Utah's congressional delegation rejects the latest version of the Radiation Exposure Compensation Act

“Let us continue to strive to complete the work we have before us to bind up the wounds of the nation and to care for the one who will have borne the battle, as well as his widow and his orphan.”

— Abraham Lincoln, Second Inaugural Address

The United States is good at financing war—the Defense Department's current annual budget is $841.4 billion—but not so good at helping those harmed by it.

Members of Congress who vote against a weapons program risk being labeled unpatriotic.

But propose compensation for service members who became ill from Agent Orange in Vietnam or from burn pits in Iraq, or first responders who became sick and died from contaminated air at the World Trade Center site, and some can only complain about the cost .

Witness that Utah's entire congressional delegation opposes the latest version of the Radiation Exposure Compensation Act.

Utah Senators Mitt Romney and Mike Lee shamefully voted against the bipartisan bill, which passed the Senate on March 7 by a vote of 69-30. They said the estimated $50 billion over the bill's six-year lifespan was too much.

Utahns should contact their representatives – Blake Moore, Celeste Maloy, John Curtis and Burgess Owens – and demand that they support the new RECA. The fact that none of them are behind this now is appalling.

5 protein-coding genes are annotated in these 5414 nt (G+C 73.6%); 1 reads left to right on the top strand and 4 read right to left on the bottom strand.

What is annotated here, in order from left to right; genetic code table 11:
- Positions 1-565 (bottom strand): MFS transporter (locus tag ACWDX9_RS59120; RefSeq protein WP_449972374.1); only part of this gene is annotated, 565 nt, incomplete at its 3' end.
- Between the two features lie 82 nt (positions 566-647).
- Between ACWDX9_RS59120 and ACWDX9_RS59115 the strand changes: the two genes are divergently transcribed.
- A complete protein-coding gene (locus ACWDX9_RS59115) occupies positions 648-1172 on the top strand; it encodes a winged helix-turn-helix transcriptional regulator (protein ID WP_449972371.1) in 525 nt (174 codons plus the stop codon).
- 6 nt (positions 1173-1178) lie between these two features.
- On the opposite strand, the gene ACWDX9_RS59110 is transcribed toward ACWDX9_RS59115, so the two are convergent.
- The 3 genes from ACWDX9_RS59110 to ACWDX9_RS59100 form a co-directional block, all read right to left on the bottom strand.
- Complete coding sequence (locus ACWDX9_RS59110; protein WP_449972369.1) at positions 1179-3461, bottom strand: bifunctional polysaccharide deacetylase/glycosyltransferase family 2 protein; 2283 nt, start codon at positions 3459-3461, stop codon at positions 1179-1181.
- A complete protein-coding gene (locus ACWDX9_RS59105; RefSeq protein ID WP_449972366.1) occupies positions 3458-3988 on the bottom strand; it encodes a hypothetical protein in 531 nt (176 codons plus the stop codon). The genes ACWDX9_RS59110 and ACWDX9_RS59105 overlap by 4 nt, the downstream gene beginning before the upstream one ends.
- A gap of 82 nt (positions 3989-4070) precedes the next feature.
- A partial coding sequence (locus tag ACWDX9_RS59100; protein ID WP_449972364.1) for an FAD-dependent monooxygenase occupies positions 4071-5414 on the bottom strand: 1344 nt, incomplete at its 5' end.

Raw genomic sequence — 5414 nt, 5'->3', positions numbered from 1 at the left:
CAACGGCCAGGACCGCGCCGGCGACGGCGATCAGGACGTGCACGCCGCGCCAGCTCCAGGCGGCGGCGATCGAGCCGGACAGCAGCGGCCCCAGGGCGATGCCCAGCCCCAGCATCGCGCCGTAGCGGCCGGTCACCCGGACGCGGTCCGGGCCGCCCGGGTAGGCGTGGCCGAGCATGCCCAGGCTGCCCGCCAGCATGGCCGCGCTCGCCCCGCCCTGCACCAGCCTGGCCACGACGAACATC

RECA first became law in 1990, spearheaded by Utah Senator Orrin Hatch. It offered compensation to people in Utah and several other states who suffered from the exceptionally high number of cancer cases associated with the wind direction of open-air nuclear weapons testing from the Trinity test in 1945 through the 1960s.

The many thousands of people affected are referred to as downwinders. They are victims of war, of the Cold War, as well as those who were maimed or killed in battle.

They have carried the battle. However, they didn't volunteer, didn't wear uniforms, and, like the rest of us, were lied to by their own government about how dangerous these tests really were.

The original RECA applied only to those living in a small number of counties, significantly underestimating the continent-wide spread of radioactivity, and only to those suffering from certain diseases. It also did not include anyone in other parts of the country exposed to radiation from the mining, refining and storage of nuclear materials.

The proposed expansion of the law would address these deficiencies and increase the benefit per person from $50,000 to $100,000. Which isn't much for a case of terminal cancer.

It's the least we can do. But Lee and Maloy and others don't want that at all.

They just want to extend the existing, inadequate RECA, which expires next month, for another two years. It's as if some in Congress want to wait until everyone in need of help has died.

You'd think a bill to support Americans harmed by their own government – the dreaded Deep State – would be right up Mike Lee's alley.